Network service providers are currently up against a serious issue: how to improve agility when setting up new competitive services to meet the demands of the IT world. It’s not just about reducing network equipment expenses (needed to maintain competitiveness) but being able to deploy services at a much quicker pace.
IT is calling for increased bandwidth from service providers and this, in turn, brings on the relentless need for both new equipment and access technologies. In addition to all this, network service providers have to compete against IT and content providers, giving rise to the definition of new services and how to get production moving as swiftly as posible.
Basically, all services are made up of appropriately configured groups of devices, be they physical or virtual, where installation and configuration is intensively costly. Device configuration processes today are based on encoded scripts written by experts. Process automatization is hindered by the wide variety of devices needed to adapt to new services and the cost involved. New devices inevitably mean new scripts and training.
In view of the fact that current procedures neither contribute to cost reductions (CAPEX/OPEX), or reduce the time involved in exploitation, it’s obvious a new approach is needed: focus on how to be a service rather than how to deploy said service.
Definition of a service must take place through formal language. The language will allow the service to be formally specified, giving rise to a model. The model must be recognized and interpreted by service provider management tools. And it’s patently obvious that current tools, OSS/BSS, are no longer valid: adaptation to a new model is crucial.
What is a Service Model?
As already referenced, the way to define a service is by using a formal language, permitting the service to be shaped, specifying the related and associative elements essential for the service. A service model does not specify an ultimate manufacturer for a specific device, nor the configuration schema.
The advantages to this approach are evident: a service can quickly and formally be specified using a library of elements to help create it. The key, of course, lies in how to achieve the series of configurations needed to make the equipment work from a generic model.
The mechanism is by no means easy. However, once achieved, the process can be automated. Essentially, this means the mapping of a service model to other models that formally specify the configurations required to deploy the service. For each type of device, a corresponding configuration model is generated (always bearing in mind this does not guarantee validity for all manufacturers). Models, resulting from the mapping, can then be used to configure all devices involved in delivering the service.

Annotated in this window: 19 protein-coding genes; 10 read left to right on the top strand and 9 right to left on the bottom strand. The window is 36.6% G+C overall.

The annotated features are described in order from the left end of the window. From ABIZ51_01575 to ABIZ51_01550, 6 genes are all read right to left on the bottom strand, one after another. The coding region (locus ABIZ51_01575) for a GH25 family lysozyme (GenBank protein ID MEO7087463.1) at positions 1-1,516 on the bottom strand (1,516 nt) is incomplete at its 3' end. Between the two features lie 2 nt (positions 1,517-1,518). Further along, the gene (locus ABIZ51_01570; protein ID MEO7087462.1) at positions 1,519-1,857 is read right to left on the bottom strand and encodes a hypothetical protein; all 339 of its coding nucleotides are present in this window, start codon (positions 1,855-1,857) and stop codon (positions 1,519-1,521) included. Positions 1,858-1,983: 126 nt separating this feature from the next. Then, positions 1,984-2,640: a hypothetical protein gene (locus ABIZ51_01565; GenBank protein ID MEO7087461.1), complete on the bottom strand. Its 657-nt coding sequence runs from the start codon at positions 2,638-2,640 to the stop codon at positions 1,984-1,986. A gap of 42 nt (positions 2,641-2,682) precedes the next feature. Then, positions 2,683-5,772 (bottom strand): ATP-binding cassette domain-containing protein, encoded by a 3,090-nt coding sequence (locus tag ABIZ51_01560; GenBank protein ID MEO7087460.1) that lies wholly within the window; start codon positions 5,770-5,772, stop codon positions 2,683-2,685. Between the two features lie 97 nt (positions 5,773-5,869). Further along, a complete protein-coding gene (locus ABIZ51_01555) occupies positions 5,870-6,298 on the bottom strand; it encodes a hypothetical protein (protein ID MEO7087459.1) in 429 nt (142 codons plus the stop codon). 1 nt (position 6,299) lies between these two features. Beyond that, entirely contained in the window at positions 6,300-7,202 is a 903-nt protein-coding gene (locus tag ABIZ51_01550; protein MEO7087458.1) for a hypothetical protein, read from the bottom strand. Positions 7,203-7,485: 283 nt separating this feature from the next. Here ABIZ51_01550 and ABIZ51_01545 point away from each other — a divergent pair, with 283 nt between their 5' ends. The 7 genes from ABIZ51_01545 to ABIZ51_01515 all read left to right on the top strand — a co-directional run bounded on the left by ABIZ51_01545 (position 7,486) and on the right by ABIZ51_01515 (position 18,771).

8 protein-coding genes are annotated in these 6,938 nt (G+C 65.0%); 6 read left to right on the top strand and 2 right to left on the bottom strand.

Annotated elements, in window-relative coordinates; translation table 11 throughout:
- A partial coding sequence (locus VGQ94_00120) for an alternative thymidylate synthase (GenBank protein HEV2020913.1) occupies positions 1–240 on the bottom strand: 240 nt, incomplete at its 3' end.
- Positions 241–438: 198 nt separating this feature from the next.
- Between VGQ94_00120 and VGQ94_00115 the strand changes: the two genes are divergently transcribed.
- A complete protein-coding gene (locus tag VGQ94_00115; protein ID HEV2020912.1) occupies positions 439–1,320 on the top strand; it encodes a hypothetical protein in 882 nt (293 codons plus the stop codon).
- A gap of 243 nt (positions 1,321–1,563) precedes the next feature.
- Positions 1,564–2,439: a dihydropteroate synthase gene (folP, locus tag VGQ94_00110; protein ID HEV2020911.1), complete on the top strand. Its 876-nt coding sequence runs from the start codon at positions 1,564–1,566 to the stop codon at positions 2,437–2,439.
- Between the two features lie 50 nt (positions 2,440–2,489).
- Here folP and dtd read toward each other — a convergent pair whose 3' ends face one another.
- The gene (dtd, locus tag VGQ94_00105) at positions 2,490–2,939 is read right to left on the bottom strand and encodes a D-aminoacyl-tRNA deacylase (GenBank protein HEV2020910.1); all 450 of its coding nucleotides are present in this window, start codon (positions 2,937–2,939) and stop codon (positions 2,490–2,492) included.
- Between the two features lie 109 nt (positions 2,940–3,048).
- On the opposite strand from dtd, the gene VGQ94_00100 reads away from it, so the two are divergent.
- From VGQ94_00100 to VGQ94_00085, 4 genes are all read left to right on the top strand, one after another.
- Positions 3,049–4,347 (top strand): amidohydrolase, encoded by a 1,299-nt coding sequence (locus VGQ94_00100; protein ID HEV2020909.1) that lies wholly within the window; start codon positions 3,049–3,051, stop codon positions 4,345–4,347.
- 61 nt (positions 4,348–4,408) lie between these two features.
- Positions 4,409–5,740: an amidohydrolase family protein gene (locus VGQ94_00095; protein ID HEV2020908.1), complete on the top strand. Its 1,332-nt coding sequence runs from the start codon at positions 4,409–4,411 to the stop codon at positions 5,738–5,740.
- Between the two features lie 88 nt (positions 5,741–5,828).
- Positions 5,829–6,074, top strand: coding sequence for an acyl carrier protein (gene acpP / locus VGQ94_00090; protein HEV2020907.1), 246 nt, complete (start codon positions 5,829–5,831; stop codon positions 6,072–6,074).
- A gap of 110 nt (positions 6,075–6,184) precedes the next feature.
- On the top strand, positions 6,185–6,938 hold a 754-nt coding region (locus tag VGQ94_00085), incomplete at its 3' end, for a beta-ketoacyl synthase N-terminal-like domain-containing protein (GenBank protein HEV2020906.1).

Formal models defining the services and configuration models are currently sparking great interest in our sector. Initiatives, with this end goal in mind, are now appearing where direct involvement by equipment manufacturers is a must to meet the needs of providers.
Languages such as TOSCA, which fulfills the definition of formal and is used to define services, and YANG, fulfilling the formal definition of configurations, are particularly important. The former is a language directly applied to the SDX/NFV world, while the latter, although not new, is beginning to appear in the portfolios of some manufacturers. NETCONF often accompanies YANG to transport and manage the configurations.
TOSCA (Topology and Orchestration Specification for Cloud Applications) is a language based on templates used to specify a service and its deployment in a Cloud infrastructure. The two basic elements in TOSCA for services are nodes and relationships.
A node may be a subnet, a network, a server, a service, an NFV, etc., while the relationship describes how the nodes connect to one another. The definition also includes node lifecycles, policies and operational behavior.
The templates are specified through YAML, although XML was initially used.
TOSCA is currently the subject of much interest in projects such as Juju, Cloudify, IBM Cloud Orchestrator and OpenStack Heat.
YANG (Yet Another Next Generation) is a formal data model language widely used to define configurations and interfaces.
A configuration can be considered as a set of data that must be orchestrated and may depend on other values. YANG interprets configuration data as a hierarchical tree where each tree node either has a value, or is the point of connection to other nodes. Each node is perfectly defined, together with its interaction with other nodes. An important aspect of YANG is the limiting constraints placed on node values, restricting the appearance of a node, or its value, over the appearance of other nodes, or values, in the hierarchy.
A generic YANG mode includes data for configuration, status, RPC (Remote Procedure Call) and notifications.
YANG is often accompanied by NETCONF (Network Configuration Protocol). This is a configuration transfer and management protocol. YANG models are directly mapped in XML and transmitted by NETCONF. This guarantees atomic transaction, where a result is correct or erroneous, and configuration management. There are three types of configurations: Candidate, over which changes are made; Running, executing in the device and Startup being the configuration stored in the device and used in startup. A candidate configuration can transform into running and the latter, in turn, into startup, providing the changes to the configuration are considered correct.
Modeling, for both services and configurations, is a concept that network equipment manufacturers (for physical and virtual devices) must take into consideration, not in the long term, but now. It is one of the main elements network service providers need up and running to survive IT competition.